The individual performances on this release, from Finland and featuring an American-British pianist with a Russian orchestra and conductor, are strong but not extraordinary. The Gershwin Piano Concerto in F has been given livelier jazz rhythms, although pianist Ingrid Jacoby and the Russian National Orchestra under Dmitry Liss deliver a clean, broad reading. Other performers, not least the composer himself, have gone further into the strangely questing, unsettled quality of Leonard Bernstein's Symphony No. 2, "The Age of Anxiety." The surprise of Bernstein's highly eclectic mixture, including jazz, twelve-tone technique, and a Mahlerian determination to encompass multiple musical perspectives, grafting all these onto a piano-and-orchestra format and a detailed musical program on top of that, must have been considerable in 1949, but it doesn't really come through here; neither Jacoby nor Liss captures Bernstein's flamboyance. Yet this release has something going for it that sets it apart from the competition: as they say in literature classes these days, the two works have something to say to each other. Gershwin and Bernstein aren't programmed together much, and they should be; Bernstein was in a way Gershwin's successor, and he offered a model for connecting American vernacular and concert traditions at a time when such connections were under attack from an entrenched modernist cabal. The contrast of the plucky jazz piano with the ponderous orchestra in the Bernstein comes out after hearing Gershwin in a way that it doesn't otherwise, and for this, along with excellent sound and engaging notes (in English only), the album merits recommendation.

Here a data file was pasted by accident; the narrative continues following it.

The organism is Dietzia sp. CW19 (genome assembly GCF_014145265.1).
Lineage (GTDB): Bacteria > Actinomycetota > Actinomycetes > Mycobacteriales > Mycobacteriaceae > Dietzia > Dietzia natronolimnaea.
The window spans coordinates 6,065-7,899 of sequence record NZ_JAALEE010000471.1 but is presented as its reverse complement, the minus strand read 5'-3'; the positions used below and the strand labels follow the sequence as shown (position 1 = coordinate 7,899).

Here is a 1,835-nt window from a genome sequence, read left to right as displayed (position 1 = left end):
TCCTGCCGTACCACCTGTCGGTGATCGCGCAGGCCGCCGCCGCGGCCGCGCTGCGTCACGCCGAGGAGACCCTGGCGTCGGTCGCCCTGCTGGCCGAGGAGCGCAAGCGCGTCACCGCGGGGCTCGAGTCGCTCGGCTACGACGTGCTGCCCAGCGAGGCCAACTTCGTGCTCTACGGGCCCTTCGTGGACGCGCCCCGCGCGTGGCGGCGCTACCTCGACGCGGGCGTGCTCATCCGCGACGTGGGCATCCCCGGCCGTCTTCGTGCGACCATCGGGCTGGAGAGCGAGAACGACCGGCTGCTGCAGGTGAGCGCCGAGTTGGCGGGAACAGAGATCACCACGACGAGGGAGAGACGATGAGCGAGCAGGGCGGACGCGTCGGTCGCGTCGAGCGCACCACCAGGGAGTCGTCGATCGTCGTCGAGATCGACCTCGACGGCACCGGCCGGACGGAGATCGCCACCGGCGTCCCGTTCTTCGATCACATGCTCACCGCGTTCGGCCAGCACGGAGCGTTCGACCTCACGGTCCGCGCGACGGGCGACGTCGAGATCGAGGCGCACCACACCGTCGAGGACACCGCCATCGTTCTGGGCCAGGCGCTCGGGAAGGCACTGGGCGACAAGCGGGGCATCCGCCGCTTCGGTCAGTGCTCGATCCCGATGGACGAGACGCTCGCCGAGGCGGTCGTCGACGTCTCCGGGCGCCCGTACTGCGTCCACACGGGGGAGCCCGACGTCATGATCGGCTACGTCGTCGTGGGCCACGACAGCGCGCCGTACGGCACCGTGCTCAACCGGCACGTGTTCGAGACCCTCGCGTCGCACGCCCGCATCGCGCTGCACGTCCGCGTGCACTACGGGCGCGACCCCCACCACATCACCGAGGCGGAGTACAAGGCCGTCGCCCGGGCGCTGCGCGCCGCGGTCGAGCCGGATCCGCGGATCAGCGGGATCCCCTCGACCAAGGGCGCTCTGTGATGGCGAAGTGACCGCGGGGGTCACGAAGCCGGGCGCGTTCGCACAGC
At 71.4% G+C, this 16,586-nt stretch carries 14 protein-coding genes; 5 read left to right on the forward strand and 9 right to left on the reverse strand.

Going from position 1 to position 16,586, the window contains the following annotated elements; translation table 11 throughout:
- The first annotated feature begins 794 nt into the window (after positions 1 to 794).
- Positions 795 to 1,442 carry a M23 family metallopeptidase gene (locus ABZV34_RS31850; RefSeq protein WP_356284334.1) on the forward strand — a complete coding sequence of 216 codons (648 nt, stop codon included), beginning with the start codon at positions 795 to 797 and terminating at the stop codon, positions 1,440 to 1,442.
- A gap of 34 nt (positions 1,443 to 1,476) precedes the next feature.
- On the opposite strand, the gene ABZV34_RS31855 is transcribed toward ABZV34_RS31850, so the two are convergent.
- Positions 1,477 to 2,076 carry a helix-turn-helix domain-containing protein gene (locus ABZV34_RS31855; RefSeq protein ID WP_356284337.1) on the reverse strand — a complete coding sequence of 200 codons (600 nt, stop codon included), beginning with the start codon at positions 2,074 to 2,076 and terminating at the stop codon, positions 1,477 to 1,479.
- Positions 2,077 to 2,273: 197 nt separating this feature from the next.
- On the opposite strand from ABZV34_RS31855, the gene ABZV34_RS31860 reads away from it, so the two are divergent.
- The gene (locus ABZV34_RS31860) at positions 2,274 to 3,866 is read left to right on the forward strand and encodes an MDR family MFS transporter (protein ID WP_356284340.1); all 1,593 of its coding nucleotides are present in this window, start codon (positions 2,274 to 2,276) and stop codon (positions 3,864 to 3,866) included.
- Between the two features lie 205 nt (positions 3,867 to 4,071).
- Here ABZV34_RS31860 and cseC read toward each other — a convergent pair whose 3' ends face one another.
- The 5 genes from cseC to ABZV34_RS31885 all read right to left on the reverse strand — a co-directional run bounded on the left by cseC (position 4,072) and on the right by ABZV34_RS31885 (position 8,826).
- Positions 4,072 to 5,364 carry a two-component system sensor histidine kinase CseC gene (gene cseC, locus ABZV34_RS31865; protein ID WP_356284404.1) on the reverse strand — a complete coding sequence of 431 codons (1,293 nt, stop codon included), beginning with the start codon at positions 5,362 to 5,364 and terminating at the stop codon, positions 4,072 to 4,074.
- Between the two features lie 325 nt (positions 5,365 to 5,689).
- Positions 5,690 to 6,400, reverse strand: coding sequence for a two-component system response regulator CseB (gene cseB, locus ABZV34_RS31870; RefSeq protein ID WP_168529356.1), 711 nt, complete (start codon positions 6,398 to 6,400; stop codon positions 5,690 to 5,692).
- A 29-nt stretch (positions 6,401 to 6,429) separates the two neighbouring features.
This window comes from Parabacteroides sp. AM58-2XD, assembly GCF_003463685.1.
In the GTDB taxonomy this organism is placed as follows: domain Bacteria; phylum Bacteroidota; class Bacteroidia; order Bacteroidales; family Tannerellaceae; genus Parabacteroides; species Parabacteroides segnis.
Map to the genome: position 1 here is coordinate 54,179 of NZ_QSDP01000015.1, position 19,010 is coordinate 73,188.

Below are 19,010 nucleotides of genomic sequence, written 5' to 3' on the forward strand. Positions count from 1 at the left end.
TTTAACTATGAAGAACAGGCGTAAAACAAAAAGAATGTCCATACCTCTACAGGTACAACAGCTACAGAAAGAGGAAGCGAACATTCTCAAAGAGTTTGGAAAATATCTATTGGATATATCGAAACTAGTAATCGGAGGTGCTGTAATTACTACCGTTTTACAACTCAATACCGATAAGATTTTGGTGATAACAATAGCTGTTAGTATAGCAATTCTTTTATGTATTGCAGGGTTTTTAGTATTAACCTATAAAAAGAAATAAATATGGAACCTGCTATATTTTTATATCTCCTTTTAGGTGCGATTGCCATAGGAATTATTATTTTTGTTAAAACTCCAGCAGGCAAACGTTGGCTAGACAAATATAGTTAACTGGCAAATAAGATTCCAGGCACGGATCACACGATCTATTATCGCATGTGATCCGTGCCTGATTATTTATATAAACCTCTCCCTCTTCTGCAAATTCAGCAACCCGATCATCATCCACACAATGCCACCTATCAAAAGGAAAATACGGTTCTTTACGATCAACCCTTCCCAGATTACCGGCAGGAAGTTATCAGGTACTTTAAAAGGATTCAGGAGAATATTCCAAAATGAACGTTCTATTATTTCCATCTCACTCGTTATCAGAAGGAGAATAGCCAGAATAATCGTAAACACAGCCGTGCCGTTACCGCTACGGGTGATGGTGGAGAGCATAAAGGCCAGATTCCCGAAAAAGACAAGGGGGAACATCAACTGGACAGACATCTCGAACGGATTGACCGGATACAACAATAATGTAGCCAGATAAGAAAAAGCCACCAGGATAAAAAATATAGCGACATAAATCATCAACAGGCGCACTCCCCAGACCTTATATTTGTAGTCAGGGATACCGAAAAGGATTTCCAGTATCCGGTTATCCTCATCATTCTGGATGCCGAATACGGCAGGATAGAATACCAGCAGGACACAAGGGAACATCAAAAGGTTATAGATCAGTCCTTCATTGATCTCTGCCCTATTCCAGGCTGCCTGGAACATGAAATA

AllMusic Review by James Manheim
|Concerto in F|
|Symphony No. 2 "The Age of Anxiety"|